February 21, 2001 | Commentary on Taxes
How much would President Bush's tax-cut plan actually reduce taxes? He says $1.6 trillion over 10 years. Some congressional opponents claim it would be more than $2 trillion. The Washington Post says it would "likely consume or exceed the available budget surplus." You know what that means: no more debt repayment, no Social Security or Medicare reform, and a return to deficit spending. Right?
Not so fast. Such a pessimistic scenario is possible only if you ignore the way the economy works and use what is known as a "static" economic model-one that assumes taxpayers will behave exactly the same after a tax cut as they did before. Static estimates don't account for predictable changes in consumer and business spending. They act as if interest rates, employment, personal income, savings and inflation will remain-well, static.
But such an assumption is absurd. Americans have always modified their economic activities in response to tax cuts. The reactions to the 1963 Kennedy tax cut and the 1981 Reagan tax cut prove it conclusively.
The only sensible way to analyze a tax-cut plan is to use what economists call a "dynamic" model that incorporates realistic predictions about what consumers and business owners will do once their taxes are cut. That's what we in The Heritage Foundation's Center for Data Analysis did with the president's tax-cut plan, using a model that enjoys wide use among Fortune 500 companies, prominent federal agencies and economic forecasting departments. The analysis shows that tax-cut naysayers are way off base.
Let's look first at the specifics of the president's plan. The five current tax brackets would be collapsed into four and lowered. The child tax credit would double to $1,000 per child. The "marriage penalty" would be reduced substantially. Non-itemizing taxpayers would be able to deduct charitable giving. And Bush would phase out the death (or estate) tax over 10 years and spur business development by making the business "research and experimentation" tax credit permanent.
All together, these cuts would return nearly $1.8 trillion to taxpayers over the next 10 years. But they would also generate $846 billion in new revenues through greater economic activity over the same period. Thus, the true net "cost" of the package is only $939 billion-less than one-fifth of the projected $5.6 trillion surplus that will be amassed over the next decade.
There's more good news. The Congressional Budget Office says unemployment will average 4.9 percent from 2002 through 2011. But our analysis suggests that the tax cuts will help businesses create 1.6 million more jobs-enough to lower the unemployment rate to 4.6 percent. We also found that a family of four would receive $4,680 in extra disposable income per year under Bush's plan, allowing the typical family to boost its consumer spending by $3,513 and its savings by $1,024 per year.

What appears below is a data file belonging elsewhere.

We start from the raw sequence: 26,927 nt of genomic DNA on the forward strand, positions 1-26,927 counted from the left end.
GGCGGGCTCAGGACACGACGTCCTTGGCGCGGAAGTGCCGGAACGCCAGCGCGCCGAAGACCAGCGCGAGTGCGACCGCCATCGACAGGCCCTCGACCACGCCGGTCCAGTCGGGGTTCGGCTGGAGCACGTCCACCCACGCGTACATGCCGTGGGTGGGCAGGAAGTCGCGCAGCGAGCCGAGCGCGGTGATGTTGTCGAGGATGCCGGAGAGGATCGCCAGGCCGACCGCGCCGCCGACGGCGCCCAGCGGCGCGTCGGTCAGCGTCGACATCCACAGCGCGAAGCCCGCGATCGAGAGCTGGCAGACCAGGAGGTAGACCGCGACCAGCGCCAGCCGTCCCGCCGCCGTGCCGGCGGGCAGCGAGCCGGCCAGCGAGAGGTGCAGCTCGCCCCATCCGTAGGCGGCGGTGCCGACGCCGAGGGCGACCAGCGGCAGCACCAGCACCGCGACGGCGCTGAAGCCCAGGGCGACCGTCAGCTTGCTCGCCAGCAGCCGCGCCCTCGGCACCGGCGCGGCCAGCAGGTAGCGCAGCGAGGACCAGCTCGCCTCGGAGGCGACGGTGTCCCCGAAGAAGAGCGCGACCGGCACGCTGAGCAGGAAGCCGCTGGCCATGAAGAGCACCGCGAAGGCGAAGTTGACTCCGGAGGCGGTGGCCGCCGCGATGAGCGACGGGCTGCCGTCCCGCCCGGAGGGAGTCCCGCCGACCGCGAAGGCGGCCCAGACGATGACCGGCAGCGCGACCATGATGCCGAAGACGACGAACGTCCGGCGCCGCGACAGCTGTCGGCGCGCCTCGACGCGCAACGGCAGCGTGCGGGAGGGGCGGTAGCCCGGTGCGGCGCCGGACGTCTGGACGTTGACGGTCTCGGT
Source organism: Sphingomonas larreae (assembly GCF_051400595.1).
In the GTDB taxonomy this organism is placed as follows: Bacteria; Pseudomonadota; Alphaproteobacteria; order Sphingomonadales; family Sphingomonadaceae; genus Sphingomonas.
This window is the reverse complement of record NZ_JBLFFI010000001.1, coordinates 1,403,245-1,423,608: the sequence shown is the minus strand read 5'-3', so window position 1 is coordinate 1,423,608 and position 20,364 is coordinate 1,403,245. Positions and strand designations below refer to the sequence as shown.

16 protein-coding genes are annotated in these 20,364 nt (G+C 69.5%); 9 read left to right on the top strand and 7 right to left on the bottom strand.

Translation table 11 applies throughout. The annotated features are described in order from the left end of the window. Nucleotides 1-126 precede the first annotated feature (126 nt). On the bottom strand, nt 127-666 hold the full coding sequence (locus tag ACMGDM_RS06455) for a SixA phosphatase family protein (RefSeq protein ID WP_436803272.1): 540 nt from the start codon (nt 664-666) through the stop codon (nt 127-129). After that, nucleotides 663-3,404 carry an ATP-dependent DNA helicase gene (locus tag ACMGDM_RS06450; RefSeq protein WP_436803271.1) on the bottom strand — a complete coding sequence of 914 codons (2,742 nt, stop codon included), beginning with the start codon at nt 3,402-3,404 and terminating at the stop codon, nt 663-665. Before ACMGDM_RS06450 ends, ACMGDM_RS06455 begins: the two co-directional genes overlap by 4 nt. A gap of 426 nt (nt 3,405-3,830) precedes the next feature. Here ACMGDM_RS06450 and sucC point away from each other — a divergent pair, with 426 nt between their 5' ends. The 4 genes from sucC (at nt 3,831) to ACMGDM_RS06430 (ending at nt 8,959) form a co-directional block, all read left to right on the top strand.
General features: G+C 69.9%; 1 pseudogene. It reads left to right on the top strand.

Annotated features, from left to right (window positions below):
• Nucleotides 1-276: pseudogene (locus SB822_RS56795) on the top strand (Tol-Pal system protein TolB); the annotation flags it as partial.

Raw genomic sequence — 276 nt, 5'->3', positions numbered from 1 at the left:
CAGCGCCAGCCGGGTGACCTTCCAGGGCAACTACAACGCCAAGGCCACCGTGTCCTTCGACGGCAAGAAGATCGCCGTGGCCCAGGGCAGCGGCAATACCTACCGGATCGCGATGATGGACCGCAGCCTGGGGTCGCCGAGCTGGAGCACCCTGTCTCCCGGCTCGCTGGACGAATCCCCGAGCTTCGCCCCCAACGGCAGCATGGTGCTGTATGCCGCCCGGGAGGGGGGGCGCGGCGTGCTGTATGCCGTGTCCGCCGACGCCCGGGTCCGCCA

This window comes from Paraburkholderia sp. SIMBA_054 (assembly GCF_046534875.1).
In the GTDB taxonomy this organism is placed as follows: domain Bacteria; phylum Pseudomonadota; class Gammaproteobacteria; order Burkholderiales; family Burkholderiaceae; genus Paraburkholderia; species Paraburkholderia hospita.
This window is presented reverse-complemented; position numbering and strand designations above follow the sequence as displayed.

President Bush's plan is also good for Social Security. His proposed tax cuts not only would save the program's entire surplus but also add $87 billion to it, because higher employment would bring in more payroll tax revenue. Plus, the plan would leave the Medicare surplus untouched.
Meanwhile, the government still would accumulate $2 trillion in future surpluses, an amount that can be used for Social Security reform or for lower payroll taxes. And under the Bush plan, the federal debt would come as close to being retired as possible, given the fact that some $1 trillion of it is tied up in long-term treasury bills that can't be redeemed anytime soon. Under Bush's plan, the debt would fall to $818 billion by 2011-quite a drop from today's $3.4 trillion.
A "dynamic" analysis also shows that growing demand for goods and housing will cause prices and mortgage rates to rise slightly, as often happens in a strong economy. But higher family incomes and savings would offset these increases. Investment would increase $47 billion per year. And more vigorous economic activity would enhance Social Security's finances and leave the government in continued surplus.
In light of this, a better question would be: How much will it cost if Congress doesn't cut taxes as dramatically as President Bush would?
William Beach is director of the Center for Data Analysis at The Heritage Foundation. Mark Wilson is a former research fellow in Heritage's Roe Institute for Economic Policy Studies.
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